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Re: Matthew in Papias [was Re: [Synoptic-L] On Q]

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  • E Bruce Brooks
    To: Synoptic In Response To: Leonard On: Hebrew OT in Matthew From: Bruce I had perhaps too hastily referred to some OT references in Mt which, unlike the
    Message 1 of 4 , Dec 31, 2010
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      To: Synoptic
      In Response To: Leonard
      On: Hebrew OT in Matthew
      From: Bruce

      I had perhaps too hastily referred to some OT references in Mt which, unlike
      the others, seem to be based, not on the Septuagint, as is usual with Mt,
      but on a Hebrew original.

      LEONARD: “[E]xcept ten or so”. I read “ten or so” as a fairly large number
      of OT citations in Matthew best to be understood as related to a Hebrew
      text. I don’t remember having seen the number put that high. Ten texts would
      have the capacity
      to govern quite a large chunk of Matthew, if not its entire basic structure.
      I would love to see greater detail on which texts these are supposed to be.

      BRUCE: Bacon, Studies in Matthew (1930), Appended Note V: Scripture
      Quotations in S (p470),

      "On the other hand, the ten per cent traceable with greater or less
      probability, directly or indirectly to the Hebrew text call for very careful
      study. Allen enumeraties them as the following: [1:22f], 2:5, 2:6, 2:15,
      2:17f, 2:23, 4:14-16, 8:17, 13:35, 21:4f, 27:9. He makes the following
      observartions concerning the group: (1) Five of them, viz 4:14-16, 8:17,
      12:17-21, 13:35, 21:4f, seem to have been inserted into or appended to a
      section of Mk by the editor. (2) Six of them, viz [1:23], 2:6, 2:15, 2:176f,
      2:23, 27:9 might seem to be an integral part of the narrative in which they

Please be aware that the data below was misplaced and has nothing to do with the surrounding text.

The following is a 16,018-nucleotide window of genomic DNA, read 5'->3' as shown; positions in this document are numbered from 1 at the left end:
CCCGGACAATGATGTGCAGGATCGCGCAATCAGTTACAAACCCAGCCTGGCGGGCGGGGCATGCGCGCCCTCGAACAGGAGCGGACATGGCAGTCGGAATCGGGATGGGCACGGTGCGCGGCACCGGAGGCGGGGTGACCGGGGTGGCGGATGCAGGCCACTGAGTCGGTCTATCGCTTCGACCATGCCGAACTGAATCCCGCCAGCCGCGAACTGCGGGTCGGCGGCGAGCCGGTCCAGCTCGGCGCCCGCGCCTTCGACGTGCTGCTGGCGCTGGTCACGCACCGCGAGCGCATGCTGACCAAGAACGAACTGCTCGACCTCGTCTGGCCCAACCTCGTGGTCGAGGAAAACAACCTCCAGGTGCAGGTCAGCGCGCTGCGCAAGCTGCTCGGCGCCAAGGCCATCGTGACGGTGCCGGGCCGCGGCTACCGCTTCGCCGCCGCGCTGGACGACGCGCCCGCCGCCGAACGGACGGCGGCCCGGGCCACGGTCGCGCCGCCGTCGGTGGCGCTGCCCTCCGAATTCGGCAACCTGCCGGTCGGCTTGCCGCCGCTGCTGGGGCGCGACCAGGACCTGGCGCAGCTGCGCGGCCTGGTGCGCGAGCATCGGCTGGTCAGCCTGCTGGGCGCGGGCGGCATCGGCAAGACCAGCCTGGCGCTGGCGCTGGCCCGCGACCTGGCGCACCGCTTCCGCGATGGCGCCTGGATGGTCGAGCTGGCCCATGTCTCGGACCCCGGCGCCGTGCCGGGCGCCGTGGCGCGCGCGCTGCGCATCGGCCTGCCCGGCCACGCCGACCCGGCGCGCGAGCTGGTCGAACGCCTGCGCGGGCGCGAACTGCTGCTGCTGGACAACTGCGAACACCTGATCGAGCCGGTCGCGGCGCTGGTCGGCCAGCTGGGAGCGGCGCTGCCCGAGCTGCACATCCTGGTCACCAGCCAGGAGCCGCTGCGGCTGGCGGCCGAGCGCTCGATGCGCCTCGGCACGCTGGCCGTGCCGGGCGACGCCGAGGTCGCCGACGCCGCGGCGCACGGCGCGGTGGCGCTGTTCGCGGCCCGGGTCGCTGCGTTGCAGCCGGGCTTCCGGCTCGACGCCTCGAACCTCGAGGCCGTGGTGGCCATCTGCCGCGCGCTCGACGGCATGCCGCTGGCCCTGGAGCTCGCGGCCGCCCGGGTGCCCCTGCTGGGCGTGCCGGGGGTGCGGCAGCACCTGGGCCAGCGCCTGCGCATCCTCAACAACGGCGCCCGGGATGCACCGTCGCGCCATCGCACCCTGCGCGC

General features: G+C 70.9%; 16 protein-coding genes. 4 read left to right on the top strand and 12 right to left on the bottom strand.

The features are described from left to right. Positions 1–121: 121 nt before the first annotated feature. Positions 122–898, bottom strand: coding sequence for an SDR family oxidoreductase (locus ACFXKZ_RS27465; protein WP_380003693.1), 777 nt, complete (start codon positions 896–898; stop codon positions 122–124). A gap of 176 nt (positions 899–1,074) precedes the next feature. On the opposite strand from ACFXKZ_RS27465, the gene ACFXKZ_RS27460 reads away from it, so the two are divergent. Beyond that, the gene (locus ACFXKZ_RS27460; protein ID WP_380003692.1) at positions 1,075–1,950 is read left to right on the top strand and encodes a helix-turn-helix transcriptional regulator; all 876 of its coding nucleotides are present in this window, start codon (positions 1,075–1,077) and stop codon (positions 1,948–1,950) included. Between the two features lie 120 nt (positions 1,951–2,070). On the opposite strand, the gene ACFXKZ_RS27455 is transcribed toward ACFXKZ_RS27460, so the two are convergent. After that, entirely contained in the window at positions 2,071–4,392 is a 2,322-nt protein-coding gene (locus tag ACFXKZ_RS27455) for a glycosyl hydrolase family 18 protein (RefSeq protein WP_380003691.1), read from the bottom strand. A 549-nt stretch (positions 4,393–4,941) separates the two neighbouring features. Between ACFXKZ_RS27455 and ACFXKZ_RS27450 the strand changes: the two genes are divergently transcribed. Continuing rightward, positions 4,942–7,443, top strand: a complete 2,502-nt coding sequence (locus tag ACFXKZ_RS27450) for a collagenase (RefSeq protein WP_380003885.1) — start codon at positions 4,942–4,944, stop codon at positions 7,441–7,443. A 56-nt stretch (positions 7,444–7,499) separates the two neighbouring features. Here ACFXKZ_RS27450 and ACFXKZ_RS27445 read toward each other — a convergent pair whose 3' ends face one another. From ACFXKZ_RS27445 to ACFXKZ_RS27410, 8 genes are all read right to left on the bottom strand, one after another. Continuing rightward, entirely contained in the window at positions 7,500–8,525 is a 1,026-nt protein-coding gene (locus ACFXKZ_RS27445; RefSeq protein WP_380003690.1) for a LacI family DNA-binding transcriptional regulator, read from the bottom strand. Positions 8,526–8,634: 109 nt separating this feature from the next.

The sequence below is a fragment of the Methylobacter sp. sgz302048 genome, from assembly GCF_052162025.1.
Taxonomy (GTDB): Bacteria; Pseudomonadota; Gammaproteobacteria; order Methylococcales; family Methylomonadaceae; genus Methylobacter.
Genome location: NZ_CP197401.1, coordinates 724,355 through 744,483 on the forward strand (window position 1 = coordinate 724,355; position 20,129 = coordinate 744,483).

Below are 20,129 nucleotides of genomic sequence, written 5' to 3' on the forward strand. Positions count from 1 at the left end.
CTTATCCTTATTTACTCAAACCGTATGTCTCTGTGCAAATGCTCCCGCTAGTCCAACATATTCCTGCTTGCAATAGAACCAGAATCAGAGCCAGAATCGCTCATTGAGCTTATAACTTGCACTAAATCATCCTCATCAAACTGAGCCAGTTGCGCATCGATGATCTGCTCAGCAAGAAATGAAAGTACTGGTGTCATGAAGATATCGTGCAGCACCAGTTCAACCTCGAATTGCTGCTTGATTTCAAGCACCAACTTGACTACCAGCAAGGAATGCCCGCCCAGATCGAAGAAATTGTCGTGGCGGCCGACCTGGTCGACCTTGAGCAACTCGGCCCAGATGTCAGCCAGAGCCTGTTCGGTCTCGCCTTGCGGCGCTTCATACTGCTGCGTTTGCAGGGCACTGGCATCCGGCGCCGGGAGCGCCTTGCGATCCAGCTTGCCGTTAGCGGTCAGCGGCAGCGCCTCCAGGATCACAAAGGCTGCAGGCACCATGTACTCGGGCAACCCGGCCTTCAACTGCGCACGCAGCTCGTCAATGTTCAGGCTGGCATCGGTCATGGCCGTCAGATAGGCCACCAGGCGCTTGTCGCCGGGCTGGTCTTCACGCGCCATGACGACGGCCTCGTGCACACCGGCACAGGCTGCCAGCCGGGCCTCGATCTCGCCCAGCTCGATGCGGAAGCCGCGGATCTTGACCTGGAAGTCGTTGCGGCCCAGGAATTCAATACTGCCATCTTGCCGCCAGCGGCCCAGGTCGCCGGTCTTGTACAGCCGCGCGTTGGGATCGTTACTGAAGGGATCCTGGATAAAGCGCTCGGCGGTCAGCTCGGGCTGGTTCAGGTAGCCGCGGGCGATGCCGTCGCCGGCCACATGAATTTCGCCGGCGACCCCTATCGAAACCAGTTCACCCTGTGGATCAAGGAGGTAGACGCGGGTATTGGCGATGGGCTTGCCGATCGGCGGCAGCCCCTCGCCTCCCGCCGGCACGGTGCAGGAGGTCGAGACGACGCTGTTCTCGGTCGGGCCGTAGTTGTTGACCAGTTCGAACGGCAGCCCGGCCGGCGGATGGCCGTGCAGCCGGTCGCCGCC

stand. (3) One of them, 2:23, cannot be verified. (4) All of them are
      introduced by a striking formula."

      Bruce

      E Bruce Brooks
      Warring States Project
      University of Massachusetts at Amherst
    • Maluflen@aol.com
      BRUCE wrote, citing Bacon: “On the other hand, the ten per cent traceable with greater or less probability, directly or indirectly to the Hebrew text call
      Message 2 of 4 , Jan 4, 2011
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        BRUCE wrote, citing Bacon:

        “On the other hand, the ten per cent traceable with greater or less
        probability, directly or indirectly to the Hebrew text call for very
        careful
        study. Allen enumeraties them as the following: [1:22f], 2:5, 2:6,
        2:15,
        2:17f, 2:23, 4:14-16, 8:17, 13:35, 21:4f, 27:9. He makes the following
        observartions concerning the group: (1) Five of them, viz 4:14-16,
        8:17,
        12:17-21, 13:35, 21:4f, seem to have been inserted into or appended to
        a
        section of Mk by the editor. (2) Six of them, viz [1:23], 2:6, 2:15,
        2:176f,
        2:23, 27:9 might seem to be an integral part of the narrative in which
        they
        stand. (3) One of them, 2:23, cannot be verified. (4) All of them are
        introduced by a striking formula."

        LEONARD
        Thanks for this, Bruce. The juxtaposition of numbers (1) and (2) above
        is what I find most intriguing. The categories are distinguished by
        Bacon in virtue of the theory of Markan priority, but if you actually
        examine the citations and the material they surround, without reference
        to this theory, the two sets of Matthean materials are quite
        indistinguishable. Since the relationship between OT citation and
        gospel material is so extremely similar in the two cases, the